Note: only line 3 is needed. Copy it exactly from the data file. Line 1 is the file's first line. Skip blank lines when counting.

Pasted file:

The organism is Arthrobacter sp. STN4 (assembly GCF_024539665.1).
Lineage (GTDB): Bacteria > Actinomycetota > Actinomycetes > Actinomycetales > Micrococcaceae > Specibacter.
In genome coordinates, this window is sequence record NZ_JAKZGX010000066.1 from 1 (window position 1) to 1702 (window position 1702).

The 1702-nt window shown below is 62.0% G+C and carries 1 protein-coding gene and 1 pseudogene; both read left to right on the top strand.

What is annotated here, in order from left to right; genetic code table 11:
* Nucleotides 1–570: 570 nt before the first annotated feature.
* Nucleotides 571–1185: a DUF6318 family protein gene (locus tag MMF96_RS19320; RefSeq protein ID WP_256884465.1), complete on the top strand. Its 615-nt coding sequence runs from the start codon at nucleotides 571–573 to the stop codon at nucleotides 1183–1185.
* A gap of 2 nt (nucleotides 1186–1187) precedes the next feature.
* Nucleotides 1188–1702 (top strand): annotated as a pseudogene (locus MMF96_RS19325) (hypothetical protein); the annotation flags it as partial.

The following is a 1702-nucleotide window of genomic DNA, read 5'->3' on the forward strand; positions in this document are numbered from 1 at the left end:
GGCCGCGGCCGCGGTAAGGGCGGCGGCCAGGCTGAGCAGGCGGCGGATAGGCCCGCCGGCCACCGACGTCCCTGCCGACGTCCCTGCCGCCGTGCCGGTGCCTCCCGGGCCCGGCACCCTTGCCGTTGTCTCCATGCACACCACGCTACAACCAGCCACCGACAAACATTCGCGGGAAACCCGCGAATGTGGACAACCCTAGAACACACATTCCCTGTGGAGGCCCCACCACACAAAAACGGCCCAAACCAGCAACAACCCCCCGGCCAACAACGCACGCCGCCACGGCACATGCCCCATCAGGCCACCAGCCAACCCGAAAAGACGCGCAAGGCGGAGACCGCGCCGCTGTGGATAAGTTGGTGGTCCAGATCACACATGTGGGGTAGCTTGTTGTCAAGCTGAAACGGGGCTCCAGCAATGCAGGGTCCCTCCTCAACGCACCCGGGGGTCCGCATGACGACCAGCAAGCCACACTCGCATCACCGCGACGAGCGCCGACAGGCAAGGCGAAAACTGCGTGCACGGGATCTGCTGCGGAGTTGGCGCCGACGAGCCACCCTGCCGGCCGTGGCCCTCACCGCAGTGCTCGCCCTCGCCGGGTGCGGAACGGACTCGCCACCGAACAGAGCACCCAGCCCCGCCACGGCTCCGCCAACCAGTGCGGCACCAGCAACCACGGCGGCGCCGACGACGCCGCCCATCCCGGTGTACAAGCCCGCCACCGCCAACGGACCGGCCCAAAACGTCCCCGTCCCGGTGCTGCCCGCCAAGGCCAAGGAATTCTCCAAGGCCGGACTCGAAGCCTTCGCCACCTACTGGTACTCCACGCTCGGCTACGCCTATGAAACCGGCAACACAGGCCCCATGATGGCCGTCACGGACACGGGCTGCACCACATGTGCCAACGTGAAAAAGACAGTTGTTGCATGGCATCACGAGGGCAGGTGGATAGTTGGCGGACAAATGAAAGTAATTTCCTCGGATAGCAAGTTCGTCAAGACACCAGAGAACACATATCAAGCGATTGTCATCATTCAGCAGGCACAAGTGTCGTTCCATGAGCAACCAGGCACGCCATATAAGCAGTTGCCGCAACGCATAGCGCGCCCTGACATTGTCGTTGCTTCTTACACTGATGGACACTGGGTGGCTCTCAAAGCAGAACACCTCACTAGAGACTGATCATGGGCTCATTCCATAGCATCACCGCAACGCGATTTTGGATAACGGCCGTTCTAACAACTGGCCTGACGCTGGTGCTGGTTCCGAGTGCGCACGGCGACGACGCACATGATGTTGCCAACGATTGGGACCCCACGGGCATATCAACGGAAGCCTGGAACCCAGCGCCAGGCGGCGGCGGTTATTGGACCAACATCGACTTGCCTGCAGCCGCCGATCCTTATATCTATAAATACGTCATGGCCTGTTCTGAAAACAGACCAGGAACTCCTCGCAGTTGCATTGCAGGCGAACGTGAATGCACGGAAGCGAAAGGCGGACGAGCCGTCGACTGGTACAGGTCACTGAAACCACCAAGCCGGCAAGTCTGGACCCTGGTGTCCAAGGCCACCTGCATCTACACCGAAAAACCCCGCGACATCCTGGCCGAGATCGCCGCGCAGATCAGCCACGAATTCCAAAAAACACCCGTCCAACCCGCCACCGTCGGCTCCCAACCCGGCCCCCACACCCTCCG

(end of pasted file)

In genome coordinates, this window is sequence record NZ_JAKZGX010000066.1 from 1 (window position 1) to 1702 (window position 1702).